On Transience


Out­side my office win­dow the wind comes up in a tree that yes­ter­day had been a sin­gle big red bon­fire. Now, half the branch­es are bare, the leaves tossed around and away like bright embers. I’ve missed the pho­to­graph I had want­ed to take of the full red tree.

Mean­while the lake across the street and the sky above it have turned the famil­iar autumn shade of Seat­tle gray. 

Lines from a well-known Mary Oliv­er poem come back to me: “Does­n’t every­thing die at last, and too soon?”

Oh, yes they do. And then I remem­ber that she, too, is gone.

Some days it feels like try­ing to hold onto any­thing per­ma­nent­ly — the state of a rela­tion­ship, some per­son­al pride, some good idea — is a futile effort. 

In a big­ger way, I see how we may try hang­ing on to some­thing of val­ue — a job maybe, a mar­riage, all the places phys­i­cal and psy­cho­log­i­cal we’ve learned to set­tle into. But then we wake one day and sense the abyss, sense how some­thing is rad­i­cal­ly dif­fer­ent, and it’s no longer right to stay there. It can be so hard for that red leaf to let go of a branch that has held and nur­tured it. The wind knocks it around vio­lent­ly for awhile and the leaf feels like it’s going to be torn in two before the moment comes of will­ing­ness to let go.

I don’t think our par­tic­u­lar soci­ety and its deep­er belief struc­tures help us all that much with the tran­sience of things. Anx­i­ety and numb­ness are promi­nent norms for man­ag­ing losses. 

I remem­ber when my own moth­er died some years ago. She was quite old and her death was not unex­pect­ed. I car­ried the grief pre­tend­ing it was­n’t there. Then, Bill, one of the butch­ers at a local super­mar­ket saw me. I did­n’t know him as any­body except a guy with whom I liked to banter. 

Hey, you okay?” he called out from the oth­er side of his counter. 

Oh, you know, Bill, my moth­er died a few days ago,” I said. “It must show.”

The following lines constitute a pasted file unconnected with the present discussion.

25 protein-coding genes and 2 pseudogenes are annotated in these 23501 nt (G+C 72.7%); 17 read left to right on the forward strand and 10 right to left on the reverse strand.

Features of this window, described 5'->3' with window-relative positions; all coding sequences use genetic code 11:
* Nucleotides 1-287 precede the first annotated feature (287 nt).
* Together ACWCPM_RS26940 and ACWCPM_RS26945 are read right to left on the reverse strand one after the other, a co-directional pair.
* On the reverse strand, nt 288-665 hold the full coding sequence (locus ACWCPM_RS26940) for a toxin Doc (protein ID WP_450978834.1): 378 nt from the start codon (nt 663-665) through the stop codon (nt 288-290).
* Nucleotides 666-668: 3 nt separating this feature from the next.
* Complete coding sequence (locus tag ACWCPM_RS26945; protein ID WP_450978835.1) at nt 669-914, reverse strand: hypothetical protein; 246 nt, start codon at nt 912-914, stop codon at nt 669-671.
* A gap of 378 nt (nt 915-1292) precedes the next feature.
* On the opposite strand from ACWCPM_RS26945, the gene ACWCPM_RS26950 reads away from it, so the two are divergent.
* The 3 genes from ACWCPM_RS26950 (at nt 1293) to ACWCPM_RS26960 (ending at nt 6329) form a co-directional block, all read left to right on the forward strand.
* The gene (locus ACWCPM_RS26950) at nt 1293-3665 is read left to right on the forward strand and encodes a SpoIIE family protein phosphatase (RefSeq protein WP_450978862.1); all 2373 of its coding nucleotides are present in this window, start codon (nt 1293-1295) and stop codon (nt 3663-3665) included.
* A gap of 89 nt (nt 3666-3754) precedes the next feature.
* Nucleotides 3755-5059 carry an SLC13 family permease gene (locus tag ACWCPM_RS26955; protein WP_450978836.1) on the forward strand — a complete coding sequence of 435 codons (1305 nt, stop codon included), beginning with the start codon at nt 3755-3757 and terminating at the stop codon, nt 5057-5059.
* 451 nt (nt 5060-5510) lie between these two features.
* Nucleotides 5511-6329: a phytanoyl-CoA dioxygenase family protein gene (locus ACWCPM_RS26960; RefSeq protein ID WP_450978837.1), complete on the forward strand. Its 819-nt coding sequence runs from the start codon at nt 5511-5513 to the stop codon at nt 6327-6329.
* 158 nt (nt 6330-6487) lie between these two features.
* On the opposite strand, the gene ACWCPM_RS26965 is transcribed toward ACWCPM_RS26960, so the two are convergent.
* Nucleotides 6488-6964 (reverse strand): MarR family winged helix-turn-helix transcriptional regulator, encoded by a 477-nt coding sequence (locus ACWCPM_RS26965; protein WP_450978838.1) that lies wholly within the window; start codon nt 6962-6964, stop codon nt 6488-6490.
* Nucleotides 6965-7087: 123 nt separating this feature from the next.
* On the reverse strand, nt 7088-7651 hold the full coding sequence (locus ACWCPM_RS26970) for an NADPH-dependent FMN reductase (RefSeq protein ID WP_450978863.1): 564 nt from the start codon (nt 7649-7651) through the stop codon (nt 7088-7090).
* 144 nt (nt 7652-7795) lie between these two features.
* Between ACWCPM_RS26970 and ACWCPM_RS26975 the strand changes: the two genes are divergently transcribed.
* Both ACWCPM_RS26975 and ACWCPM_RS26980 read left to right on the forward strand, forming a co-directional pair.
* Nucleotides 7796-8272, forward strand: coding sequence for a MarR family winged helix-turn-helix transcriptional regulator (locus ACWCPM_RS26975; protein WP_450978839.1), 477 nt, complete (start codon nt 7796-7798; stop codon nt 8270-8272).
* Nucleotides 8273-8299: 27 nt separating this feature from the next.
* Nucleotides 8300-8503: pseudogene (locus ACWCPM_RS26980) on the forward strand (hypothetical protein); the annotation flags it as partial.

Bill imme­di­ate­ly came out from behind the counter, a big guy even big­ger than me. He put his arm around my shoul­der. “That’s real­ly tough,” he said to me qui­et­ly. “That’s real­ly, real­ly tough.” I had­n’t actu­al­ly felt the grief until that moment — when the guy at the meat counter remind­ed me to feel.

Tran­sience isn’t just an “artis­tic” emo­tion, a del­i­cate phi­los­o­phy of wabi-sabi. The leaf gets banged around, some­times quite a lot. And some­times it hurts like hell, and espe­cial­ly for all the ener­gy we put into pre­tend­ing it isn’t so.

Out­side my win­dow, the wind has come up again and leaves twist into the sky like a star­tled flock of red birds. 

None of this is to say we ought to give up when things that are of val­ue are at stake. Some­times, of course, it is right to resist and to fight back. But can you fight the chang­ing of sea­sons? We can go into our hous­es and light a fire because at the core, we do feel cycles at their end­ing — we know this in our hearts and feel the chill on our skin. The wheel keeps turn­ing and we are turn­ing with it, though in a pri­vate hour we might dear­ly hope otherwise.

We go into our hous­es and light fires against the dark­ness, remind­ed (by anoth­er poet who has passed on) that the dark­ness around us is deep. 


  • Byron Murray wrote:

    Dan. How to write what you feel, know or observe? You inspire that with each post. I tell peo­ple in my AA group to be aware of those taps on the shoul­der. You can call it God, Des­tiny or even the uni­verse try­ing to get your atten­tion. I look back on those many taps that I ignored. Instead of telling myself that I should have I look at the taps that I lis­tened to. It is those taps that have helped me on my paths, take the road less trav­elled. Some are very dra­mat­ic like the pass­ing of a par­ent or a good friend. And these past 5 years for me has been the pass­ing of rel­a­tives and close friends. Out of my grief comes some under­stand­ing about myself and my role in life around me. It is hard work to take that road less trav­elled when it is eas­i­er to fall back into the safe­ty of what you know and where you are most com­fort­able. It is not so easy to get out of your com­fort­able chair and actu­al­ly begin a dif­fer­ent path. But there is that tap on the shoul­der. If you try to ignore it, it can become insis­tent. As I con­tin­ue I always go back to Jack­son Hole with that provo­ca­teur who was one who taped me hard on the shoul­der those many years ago. Thanks

  • Byron –Thank you, Byron. Wise words about those taps on the shoul­der. Some­times hard to attend to, but we ignore them at our per­il. One after anoth­er they bless us with chal­lenge and some­times with loss. With­out them we’d hard­ly know the uni­verse was there!

    Much appre­ci­a­tion to you!

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